At some point in Susanna’s childhood, the family moved to Oklahoma City as her father’s entrepreneurial endeavors became more successful. The city was also home to some of her mother’s family, the Kirkpatricks, who were part of a wealthy oil dynasty. Susanna and her siblings became members of “high society” and involved with the Kirkpatrick Fine Arts Center, the main performance venue at Oklahoma City University still today. It was dedicated to relatives, Eleanor and John Kirkpatrick, in 1967.
Around that time, Guy Clark played shows in Oklahoma City and he met Susanna’s sister Bunny who was executive director of the Oklahoma Science and Arts Foundation. They kept in touch as Guy toured with Van Zandt and others and home based out of Houston.
Like her sister, Susanna was involved with creative projects and taught art classes.
Sadly, Bunny committed suicide May 3, 1970, at the age of 25. Guy came to the funeral and sat next to Susanna.
In a Texas Monthly article, he told John Spong that he and Susanna were together from then on.
“I sat next to Susanna at the funeral, and it just never ended. It was a loss for both of us, and she needed some place to go other than family. I don’t think we were ever apart after that.”
Susanna went with Guy to live in Houston. In a 2004 documentary, “Be Here To Love Me,” about Townes Van Zandt, the couple recounts early memories with Van Zandt during her first months in Houston.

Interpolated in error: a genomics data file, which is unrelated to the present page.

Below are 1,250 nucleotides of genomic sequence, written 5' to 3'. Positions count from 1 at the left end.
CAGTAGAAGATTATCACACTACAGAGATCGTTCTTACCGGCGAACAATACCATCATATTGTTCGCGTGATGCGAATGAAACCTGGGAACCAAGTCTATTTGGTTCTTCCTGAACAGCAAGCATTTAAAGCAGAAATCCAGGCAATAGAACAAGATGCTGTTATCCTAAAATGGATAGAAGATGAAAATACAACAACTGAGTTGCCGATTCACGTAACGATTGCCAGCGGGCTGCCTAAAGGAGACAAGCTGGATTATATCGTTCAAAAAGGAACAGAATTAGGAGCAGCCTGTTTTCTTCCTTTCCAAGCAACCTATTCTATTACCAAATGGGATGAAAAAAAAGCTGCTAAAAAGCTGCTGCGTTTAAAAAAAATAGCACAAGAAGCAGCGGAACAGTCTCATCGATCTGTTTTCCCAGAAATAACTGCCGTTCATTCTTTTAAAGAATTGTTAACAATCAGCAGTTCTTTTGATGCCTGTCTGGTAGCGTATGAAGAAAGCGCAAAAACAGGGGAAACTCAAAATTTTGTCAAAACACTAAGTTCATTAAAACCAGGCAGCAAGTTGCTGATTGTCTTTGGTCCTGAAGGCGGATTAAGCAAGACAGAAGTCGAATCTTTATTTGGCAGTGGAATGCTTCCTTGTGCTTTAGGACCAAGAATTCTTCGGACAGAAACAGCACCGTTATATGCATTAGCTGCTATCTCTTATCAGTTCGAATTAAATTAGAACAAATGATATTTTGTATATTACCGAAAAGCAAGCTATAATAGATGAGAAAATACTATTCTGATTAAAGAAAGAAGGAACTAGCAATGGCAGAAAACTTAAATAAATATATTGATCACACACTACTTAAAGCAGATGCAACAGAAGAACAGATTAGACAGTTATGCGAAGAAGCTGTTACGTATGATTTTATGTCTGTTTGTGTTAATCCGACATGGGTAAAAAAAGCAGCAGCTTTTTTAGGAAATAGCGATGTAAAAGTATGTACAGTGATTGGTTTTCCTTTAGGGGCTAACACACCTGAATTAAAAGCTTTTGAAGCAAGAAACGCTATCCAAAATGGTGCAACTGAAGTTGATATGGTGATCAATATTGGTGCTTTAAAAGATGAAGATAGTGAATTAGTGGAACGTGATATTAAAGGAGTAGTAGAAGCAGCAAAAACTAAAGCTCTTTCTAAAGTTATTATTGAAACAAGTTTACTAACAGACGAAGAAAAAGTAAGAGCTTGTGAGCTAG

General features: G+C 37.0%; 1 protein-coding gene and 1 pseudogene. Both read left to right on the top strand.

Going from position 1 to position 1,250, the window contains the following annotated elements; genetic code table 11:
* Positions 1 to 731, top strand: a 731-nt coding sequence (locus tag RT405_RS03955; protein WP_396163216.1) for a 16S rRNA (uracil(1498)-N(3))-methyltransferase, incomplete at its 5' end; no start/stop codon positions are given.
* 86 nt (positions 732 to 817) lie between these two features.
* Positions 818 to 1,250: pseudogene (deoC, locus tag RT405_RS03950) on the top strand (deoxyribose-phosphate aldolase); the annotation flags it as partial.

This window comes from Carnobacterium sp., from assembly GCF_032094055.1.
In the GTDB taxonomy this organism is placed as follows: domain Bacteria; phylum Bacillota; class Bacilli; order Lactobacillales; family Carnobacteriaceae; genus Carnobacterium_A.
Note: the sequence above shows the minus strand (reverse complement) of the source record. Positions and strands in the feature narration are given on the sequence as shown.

“There was a certain part of my life that Townes admired,” Guy says. “Figure it’s mostly Susanna. Susanna and Townes were like serious soulmates.”
Susanna talks about meeting Van Zandt for the first time.
“On July 4th, I moved down to Houston where Guy lived and I didn’t know one soul.”
There were a lot of people at Guy’s place and they were partying heavy and she was a bit uncomfortable. Guy implies that was because of her more elite lifestyle.
“Susanna was a debutante coming from the highest dollar family in Oklahoma City,” Guy teases.
She waves dismissively at Guy as he laughs and she continues.
“Anyway, Townes comes up to me in all this and says, ‘Susanna, I don’t know you very well, but if Guy loves you, I love you.’ And he put his arms around me and held me for a long time. He said, ‘I mean that.’”
Guy and Susanna then kid around with each other about what Townes’ intentions were to Susanna with Guy saying he always had to keep one eye on him and Susanna saying he was never inappropriate with her.